“My mouth hit the floor and it took me quite a few minutes to pick it back up,” he said.
He told her he was shocked, that he had left illustration years ago and never thought this could happen. She told him the group had been following his career all along.
What’s more, Blackshear’s mentor Mark English is in the Society. One of his fellow inductees is Drew Struzan, a famous movie poster artist (“Star Wars,” “Harry Potter,” “Indiana Jones”), whom Blackshear admires and knows.
“All of the top people I’ve ever admired are in there,” he said.
Blackshear graduated in 1977 from the American Academy of Art in Chicago and from there worked for the Hallmark Card Company in Kansas City, Missouri.
He became a freelance illustrator in 1982 and has been self-employed since.
His biography includes many gold medals and “best of” titles. In 2006, he had a one-man show through the Vatican in Rome. According to his biography, it was there he unveiled his painting of Pope John Paul II for the 25th anniversary of the Pope John Paul II Foundation.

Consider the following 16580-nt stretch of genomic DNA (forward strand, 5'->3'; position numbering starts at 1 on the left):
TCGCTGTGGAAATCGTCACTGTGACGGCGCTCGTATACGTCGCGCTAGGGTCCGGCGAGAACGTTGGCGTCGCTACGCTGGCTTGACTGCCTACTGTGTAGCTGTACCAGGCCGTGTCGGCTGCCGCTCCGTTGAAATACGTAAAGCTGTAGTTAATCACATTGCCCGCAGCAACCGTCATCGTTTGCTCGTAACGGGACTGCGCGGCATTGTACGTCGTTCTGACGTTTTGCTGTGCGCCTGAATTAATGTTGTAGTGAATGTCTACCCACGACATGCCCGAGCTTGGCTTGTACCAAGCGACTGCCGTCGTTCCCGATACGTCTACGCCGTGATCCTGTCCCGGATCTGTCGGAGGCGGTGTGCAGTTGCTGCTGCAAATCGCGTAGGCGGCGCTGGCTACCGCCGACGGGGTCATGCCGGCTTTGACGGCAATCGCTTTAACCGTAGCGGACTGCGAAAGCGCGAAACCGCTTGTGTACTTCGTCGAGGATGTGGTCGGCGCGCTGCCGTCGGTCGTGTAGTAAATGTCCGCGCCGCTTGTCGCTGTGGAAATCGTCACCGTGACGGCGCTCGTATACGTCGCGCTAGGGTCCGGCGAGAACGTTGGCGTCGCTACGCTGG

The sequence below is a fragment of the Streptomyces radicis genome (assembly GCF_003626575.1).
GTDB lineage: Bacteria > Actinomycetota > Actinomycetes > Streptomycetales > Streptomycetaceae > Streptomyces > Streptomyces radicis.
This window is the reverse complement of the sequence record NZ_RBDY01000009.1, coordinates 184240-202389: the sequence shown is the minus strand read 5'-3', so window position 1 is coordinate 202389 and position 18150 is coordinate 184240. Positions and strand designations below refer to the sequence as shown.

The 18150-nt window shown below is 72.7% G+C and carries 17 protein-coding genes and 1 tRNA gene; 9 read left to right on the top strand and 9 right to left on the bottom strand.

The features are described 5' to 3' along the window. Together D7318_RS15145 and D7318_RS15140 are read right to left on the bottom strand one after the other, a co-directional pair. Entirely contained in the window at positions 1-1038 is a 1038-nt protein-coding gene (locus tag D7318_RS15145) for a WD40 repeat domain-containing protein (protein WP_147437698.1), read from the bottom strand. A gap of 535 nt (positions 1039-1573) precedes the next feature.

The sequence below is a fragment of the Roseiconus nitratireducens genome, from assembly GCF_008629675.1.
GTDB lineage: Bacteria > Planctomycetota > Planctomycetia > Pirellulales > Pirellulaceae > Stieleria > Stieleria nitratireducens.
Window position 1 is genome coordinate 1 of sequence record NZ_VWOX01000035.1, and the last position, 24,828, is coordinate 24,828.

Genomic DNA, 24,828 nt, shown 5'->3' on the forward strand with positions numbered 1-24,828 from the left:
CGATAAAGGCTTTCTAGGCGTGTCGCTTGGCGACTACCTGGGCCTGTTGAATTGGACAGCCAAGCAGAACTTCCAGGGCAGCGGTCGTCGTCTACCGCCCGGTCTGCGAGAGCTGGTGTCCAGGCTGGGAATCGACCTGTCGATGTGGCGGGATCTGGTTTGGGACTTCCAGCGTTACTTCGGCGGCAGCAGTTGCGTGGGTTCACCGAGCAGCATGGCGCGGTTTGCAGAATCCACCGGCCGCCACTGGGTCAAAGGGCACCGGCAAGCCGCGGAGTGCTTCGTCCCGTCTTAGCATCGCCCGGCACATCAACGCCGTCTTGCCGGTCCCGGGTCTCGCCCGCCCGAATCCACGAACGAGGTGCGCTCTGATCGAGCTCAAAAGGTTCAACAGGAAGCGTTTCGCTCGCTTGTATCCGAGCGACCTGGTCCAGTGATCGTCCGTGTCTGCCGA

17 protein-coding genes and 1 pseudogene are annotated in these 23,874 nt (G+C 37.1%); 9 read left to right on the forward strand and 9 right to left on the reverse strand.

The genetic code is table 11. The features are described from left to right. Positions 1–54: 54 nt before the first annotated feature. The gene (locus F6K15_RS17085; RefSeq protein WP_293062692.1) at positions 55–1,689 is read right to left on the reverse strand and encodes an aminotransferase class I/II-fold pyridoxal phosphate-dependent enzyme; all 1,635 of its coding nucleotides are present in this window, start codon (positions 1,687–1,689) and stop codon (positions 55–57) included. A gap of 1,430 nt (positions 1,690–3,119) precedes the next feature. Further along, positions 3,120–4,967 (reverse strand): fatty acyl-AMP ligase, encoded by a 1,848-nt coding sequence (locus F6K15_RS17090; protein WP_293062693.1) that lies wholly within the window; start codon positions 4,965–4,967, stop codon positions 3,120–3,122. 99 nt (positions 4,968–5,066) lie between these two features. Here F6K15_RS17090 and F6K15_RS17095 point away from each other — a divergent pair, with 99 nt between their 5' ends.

Blackshear’s paintings are displayed at the Museum of Biblical Art in Dallas and the Booth Western Art Museum in Cartersville, Georgia. In Jackson his work is represented by Trailside Galleries. This is the first year Trailside has hosted the Fall Art’s Festival artist.
“Hunter’s Watch” is expected to be auctioned during Festival’s QuickDraw, which will be held online this year. The auction for the original signature painting of the Festival usually exceeds $25,000.
In addition to Western Nouveau, Blackshear has a robust collection of realistic-style religious paintings, including one with Jesus holding a white man in one painting and an identical Black man in another. He has created images of angels, both Black and white, and an intense almost movie still-life painting of King Kong. President Barack Obama was also the subject of a painting.
Blackshear plans to come to the Fall Arts Festival. He will have new work to show at Trailside and will be at the QuickDraw when his piece will be auctioned.
For more on Blackshear see ThomasBlackshearArt.com.